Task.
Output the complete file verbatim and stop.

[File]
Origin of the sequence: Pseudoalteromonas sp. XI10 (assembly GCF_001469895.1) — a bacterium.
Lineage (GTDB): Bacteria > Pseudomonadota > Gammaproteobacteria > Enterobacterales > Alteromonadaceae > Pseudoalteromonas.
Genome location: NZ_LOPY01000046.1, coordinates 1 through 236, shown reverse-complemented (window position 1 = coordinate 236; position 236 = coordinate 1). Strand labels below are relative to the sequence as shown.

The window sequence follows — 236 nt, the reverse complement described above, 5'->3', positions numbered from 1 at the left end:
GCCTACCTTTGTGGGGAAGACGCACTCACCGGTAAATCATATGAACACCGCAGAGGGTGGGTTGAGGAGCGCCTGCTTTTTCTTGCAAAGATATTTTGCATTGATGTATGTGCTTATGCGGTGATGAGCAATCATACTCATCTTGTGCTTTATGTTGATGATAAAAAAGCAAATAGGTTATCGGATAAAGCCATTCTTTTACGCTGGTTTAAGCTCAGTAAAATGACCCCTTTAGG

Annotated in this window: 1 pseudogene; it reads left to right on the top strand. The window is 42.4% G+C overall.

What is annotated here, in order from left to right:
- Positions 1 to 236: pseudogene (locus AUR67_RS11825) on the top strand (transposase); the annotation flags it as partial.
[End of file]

Origin of the sequence: Pseudoalteromonas sp. XI10 (assembly GCF_001469895.1) — a bacterium.
Lineage (GTDB): Bacteria > Pseudomonadota > Gammaproteobacteria > Enterobacterales > Alteromonadaceae > Pseudoalteromonas.
Genome location: NZ_LOPY01000046.1, coordinates 1 through 236, shown reverse-complemented (window position 1 = coordinate 236; position 236 = coordinate 1). Strand labels below are relative to the sequence as shown.

The window sequence follows — 236 nt, the reverse complement described above, 5'->3', positions numbered from 1 at the left end:
GCCTACCTTTGTGGGGAAGACGCACTCACCGGTAAATCATATGAACACCGCAGAGGGTGGGTTGAGGAGCGCCTGCTTTTTCTTGCAAAGATATTTTGCATTGATGTATGTGCTTATGCGGTGATGAGCAATCATACTCATCTTGTGCTTTATGTTGATGATAAAAAAGCAAATAGGTTATCGGATAAAGCCATTCTTTTACGCTGGTTTAAGCTCAGTAAAATGACCCCTTTAGG

Annotated in this window: 1 pseudogene; it reads left to right on the top strand. The window is 42.4% G+C overall.

What is annotated here, in order from left to right:
- Positions 1 to 236: pseudogene (locus AUR67_RS11825) on the top strand (transposase); the annotation flags it as partial.